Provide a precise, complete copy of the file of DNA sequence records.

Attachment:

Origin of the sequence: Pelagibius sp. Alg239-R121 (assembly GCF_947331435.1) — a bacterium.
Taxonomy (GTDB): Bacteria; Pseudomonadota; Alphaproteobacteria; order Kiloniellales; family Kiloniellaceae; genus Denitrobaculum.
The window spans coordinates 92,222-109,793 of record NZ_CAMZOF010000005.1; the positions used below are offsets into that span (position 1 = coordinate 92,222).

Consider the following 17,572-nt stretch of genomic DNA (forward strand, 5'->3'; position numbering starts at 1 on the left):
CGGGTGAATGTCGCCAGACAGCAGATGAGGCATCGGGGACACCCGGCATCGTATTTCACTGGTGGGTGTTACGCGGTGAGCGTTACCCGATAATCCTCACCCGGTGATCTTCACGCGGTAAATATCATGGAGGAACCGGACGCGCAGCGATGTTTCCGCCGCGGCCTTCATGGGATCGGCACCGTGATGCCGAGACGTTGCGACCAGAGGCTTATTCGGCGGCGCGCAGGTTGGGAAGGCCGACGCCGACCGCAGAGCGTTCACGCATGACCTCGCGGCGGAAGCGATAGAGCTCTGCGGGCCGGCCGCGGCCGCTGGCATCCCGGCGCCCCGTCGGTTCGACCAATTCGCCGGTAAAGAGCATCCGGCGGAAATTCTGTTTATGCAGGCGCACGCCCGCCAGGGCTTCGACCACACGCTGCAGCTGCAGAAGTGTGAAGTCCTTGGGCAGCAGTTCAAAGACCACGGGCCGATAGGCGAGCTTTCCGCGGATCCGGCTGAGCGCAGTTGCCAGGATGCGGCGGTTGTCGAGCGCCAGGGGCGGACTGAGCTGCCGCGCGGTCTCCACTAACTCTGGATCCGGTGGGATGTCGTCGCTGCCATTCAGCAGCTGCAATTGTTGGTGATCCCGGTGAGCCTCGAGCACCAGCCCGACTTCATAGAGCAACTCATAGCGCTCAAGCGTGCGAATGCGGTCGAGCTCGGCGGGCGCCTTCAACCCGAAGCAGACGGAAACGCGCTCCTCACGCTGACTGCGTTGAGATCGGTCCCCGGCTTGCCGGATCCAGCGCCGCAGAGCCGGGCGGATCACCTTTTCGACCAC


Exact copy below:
Origin of the sequence: Pelagibius sp. Alg239-R121 (assembly GCF_947331435.1) — a bacterium.
Taxonomy (GTDB): Bacteria; Pseudomonadota; Alphaproteobacteria; order Kiloniellales; family Kiloniellaceae; genus Denitrobaculum.
The window spans coordinates 92,222-109,793 of record NZ_CAMZOF010000005.1; the positions used below are offsets into that span (position 1 = coordinate 92,222).

Consider the following 17,572-nt stretch of genomic DNA (forward strand, 5'->3'; position numbering starts at 1 on the left):
CGGGTGAATGTCGCCAGACAGCAGATGAGGCATCGGGGACACCCGGCATCGTATTTCACTGGTGGGTGTTACGCGGTGAGCGTTACCCGATAATCCTCACCCGGTGATCTTCACGCGGTAAATATCATGGAGGAACCGGACGCGCAGCGATGTTTCCGCCGCGGCCTTCATGGGATCGGCACCGTGATGCCGAGACGTTGCGACCAGAGGCTTATTCGGCGGCGCGCAGGTTGGGAAGGCCGACGCCGACCGCAGAGCGTTCACGCATGACCTCGCGGCGGAAGCGATAGAGCTCTGCGGGCCGGCCGCGGCCGCTGGCATCCCGGCGCCCCGTCGGTTCGACCAATTCGCCGGTAAAGAGCATCCGGCGGAAATTCTGTTTATGCAGGCGCACGCCCGCCAGGGCTTCGACCACACGCTGCAGCTGCAGAAGTGTGAAGTCCTTGGGCAGCAGTTCAAAGACCACGGGCCGATAGGCGAGCTTTCCGCGGATCCGGCTGAGCGCAGTTGCCAGGATGCGGCGGTTGTCGAGCGCCAGGGGCGGACTGAGCTGCCGCGCGGTCTCCACTAACTCTGGATCCGGTGGGATGTCGTCGCTGCCATTCAGCAGCTGCAATTGTTGGTGATCCCGGTGAGCCTCGAGCACCAGCCCGACTTCATAGAGCAACTCATAGCGCTCAAGCGTGCGAATGCGGTCGAGCTCGGCGGGCGCCTTCAACCCGAAGCAGACGGAAACGCGCTCCTCACGCTGACTGCGTTGAGATCGGTCCCCGGCTTGCCGGATCCAGCGCCGCAGAGCCGGGCGGATCACCTTTTCGACCAC